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Mission Profile

Name (pre-launch in parentheses) AKARI (ASTRO-F)
International Designation Code 2006-005A
  1. Explore primeval galaxies using highly sensitive infrared observation to study the evolution of galaxies.
  2. Observe a variety of star-formation regions with infrared to study the birth of stars.
  3. Explore the evolution of stars and cycling of matter in the Universe.
  4. Explore radiation from proto-planetary disks outside the solar system.
  5. Hunt for new comets.
Launch Date 06:28, February 22, 2006 (JST)
Location Uchinoura Space Center (USC)
Launch Vehicle
Configuration Weight Approx. 952 kg (at launch)
Dimensions 1.9m x 1.9m x 3.2m
5.5m (at deployment of the solar paddles)

[Click image for enlargement]
Orbit Altitude 700 km
Inclination 98.2°
Type of Orbit Sun-synchronous polar orbit
Period 100 min
Scientific Instruments Ritchey-Chretien reflection telescope with 68.5 cm aperture and 4,200 mm focal length
Two types of observation instruments installed on the telescope's focal point: FIS (Far-Infrared Surveyor) to observe far-infrared; and near-infrared/mid-infrared camera IRC (InfraRed Camera)
Liquid helium and Stirling-cycle mechanical refrigerator to cool observation instruments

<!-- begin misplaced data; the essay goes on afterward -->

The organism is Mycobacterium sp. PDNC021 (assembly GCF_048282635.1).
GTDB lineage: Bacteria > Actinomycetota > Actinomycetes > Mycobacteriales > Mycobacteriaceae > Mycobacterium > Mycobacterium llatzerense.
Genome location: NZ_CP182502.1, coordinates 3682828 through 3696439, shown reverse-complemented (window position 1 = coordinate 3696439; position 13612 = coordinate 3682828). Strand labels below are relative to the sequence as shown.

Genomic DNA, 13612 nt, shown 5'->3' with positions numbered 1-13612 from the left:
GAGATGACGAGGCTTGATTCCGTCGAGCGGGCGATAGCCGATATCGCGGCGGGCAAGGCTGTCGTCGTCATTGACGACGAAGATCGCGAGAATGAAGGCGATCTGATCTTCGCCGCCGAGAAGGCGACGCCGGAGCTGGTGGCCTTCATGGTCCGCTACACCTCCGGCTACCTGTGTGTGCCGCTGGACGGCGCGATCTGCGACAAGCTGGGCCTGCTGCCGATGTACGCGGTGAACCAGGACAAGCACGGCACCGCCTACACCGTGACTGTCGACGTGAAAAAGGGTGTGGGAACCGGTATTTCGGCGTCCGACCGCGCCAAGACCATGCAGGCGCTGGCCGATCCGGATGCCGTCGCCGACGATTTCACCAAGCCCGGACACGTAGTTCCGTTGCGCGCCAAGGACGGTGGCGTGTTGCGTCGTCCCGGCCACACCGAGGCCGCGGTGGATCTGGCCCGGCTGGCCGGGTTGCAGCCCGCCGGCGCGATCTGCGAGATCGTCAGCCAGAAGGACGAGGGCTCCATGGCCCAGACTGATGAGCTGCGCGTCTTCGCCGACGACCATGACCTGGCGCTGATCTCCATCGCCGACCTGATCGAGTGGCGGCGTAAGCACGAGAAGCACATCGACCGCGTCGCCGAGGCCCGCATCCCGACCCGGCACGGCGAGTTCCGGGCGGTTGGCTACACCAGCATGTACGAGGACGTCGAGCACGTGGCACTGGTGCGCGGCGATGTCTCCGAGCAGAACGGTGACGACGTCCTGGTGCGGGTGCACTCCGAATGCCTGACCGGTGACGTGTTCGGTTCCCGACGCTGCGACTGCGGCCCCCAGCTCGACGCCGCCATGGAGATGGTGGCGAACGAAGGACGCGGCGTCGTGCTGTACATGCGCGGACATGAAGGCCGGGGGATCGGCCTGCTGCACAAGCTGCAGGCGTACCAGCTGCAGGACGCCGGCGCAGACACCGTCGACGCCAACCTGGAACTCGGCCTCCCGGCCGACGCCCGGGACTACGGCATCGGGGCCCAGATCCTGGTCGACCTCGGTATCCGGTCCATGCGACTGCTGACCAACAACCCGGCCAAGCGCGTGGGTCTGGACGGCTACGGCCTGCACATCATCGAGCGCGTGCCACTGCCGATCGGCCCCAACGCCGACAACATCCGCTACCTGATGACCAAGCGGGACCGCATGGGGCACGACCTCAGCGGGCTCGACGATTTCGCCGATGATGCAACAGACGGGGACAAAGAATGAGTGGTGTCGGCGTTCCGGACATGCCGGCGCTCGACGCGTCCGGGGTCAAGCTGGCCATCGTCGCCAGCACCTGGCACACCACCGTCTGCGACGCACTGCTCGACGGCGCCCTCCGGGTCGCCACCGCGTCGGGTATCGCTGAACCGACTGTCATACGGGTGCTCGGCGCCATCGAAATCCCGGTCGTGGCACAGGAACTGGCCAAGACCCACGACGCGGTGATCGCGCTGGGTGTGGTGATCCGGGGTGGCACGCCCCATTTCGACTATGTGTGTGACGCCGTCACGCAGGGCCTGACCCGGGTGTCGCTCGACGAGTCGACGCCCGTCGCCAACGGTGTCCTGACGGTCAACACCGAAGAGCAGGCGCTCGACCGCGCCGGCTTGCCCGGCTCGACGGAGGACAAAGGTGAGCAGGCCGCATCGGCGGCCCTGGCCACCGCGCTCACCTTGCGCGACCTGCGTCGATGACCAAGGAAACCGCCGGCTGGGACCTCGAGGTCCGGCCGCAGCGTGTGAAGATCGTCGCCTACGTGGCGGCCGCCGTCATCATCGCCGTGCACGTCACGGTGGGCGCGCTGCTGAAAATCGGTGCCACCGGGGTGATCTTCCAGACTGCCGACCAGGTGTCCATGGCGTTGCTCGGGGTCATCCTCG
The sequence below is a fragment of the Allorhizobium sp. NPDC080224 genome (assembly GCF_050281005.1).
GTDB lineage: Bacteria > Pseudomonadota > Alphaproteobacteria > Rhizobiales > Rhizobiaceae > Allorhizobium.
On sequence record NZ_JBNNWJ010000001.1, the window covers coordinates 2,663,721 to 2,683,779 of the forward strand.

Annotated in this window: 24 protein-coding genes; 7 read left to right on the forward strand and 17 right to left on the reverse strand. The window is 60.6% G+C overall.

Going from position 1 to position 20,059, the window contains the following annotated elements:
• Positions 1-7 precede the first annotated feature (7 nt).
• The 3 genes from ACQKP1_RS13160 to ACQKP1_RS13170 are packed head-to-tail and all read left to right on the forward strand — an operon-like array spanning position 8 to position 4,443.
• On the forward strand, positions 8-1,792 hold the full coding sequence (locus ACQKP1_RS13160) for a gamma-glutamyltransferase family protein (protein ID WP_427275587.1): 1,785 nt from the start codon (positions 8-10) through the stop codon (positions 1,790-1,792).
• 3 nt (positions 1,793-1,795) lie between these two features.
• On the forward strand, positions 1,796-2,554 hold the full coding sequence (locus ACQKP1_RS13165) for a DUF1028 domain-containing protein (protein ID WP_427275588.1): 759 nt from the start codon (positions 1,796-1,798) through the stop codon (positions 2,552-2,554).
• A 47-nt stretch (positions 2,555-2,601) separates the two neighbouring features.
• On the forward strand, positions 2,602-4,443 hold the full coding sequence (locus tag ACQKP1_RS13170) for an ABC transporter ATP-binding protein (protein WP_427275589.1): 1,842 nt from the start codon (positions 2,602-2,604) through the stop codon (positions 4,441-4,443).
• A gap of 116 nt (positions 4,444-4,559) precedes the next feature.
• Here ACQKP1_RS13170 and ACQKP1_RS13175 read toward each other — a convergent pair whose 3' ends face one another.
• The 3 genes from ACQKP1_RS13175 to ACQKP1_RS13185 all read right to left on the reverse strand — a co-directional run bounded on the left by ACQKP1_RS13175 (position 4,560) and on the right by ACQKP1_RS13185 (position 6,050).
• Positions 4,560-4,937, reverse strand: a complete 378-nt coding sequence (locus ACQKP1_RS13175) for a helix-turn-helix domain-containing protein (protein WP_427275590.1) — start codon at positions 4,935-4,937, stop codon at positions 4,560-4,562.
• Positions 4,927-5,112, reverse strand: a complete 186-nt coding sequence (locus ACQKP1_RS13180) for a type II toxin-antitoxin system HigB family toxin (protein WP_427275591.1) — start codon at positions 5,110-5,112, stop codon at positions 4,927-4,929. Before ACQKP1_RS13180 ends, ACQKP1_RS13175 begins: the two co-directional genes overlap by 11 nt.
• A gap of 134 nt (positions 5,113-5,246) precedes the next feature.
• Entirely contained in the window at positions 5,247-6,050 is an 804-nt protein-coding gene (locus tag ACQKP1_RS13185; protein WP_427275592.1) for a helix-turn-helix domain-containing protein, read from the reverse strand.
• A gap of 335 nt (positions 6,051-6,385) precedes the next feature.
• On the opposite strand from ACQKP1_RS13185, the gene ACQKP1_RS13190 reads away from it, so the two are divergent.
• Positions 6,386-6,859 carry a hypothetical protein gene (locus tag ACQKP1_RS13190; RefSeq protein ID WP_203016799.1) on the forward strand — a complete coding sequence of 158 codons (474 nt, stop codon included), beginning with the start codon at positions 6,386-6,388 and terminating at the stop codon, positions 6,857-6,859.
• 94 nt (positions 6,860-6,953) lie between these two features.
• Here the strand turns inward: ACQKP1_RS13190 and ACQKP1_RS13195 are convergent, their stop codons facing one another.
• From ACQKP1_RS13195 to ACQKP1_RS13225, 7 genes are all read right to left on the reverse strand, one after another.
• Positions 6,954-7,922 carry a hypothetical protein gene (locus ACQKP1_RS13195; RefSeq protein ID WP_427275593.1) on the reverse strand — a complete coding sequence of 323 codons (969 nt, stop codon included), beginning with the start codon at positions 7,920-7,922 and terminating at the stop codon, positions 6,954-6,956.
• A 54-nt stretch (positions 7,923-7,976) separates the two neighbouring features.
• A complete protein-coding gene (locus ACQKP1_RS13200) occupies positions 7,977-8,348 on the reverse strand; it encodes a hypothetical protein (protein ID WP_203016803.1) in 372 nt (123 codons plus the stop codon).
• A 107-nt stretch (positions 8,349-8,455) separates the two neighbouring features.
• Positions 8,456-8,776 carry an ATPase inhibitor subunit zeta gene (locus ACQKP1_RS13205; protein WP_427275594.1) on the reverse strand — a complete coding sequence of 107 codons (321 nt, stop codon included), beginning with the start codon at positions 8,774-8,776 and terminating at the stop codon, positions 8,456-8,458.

End of Operation November 24, 2011
Operation During post-launch functional checkups, the two-dimensional solar sensor (NSAS), etc., were seen to be behaving unexpectedly. After careful review of operational procedures, we modified the satellite's onboard software to ensure complete attitude control and then performed the operation check test. At 16:55 on April 16, 2006 (JST), we opened the telescope lid (release of aperture lid) and confirmed by telemetry signals from the satellite that the operation had been completed successfully. Since then, both electric power and attitude are stable and observation is now conducted without problems.
After liquid Helium boil-off in August 2007, AKARI continues observations with the Near-Infrared insturument.
Results In May 2006, we released the first results including the first clear image of the star-birthing region by successful high-resolution observation far exceeding conventional infrared images.
In March 2007, the scientific results obtained by AKARI were first presented in the annual spring meeting of the Astronomical Society of Japan.
In October 2007, AKARI initial results are published in the special issure of the Publication of the Astronomical Society of Japan.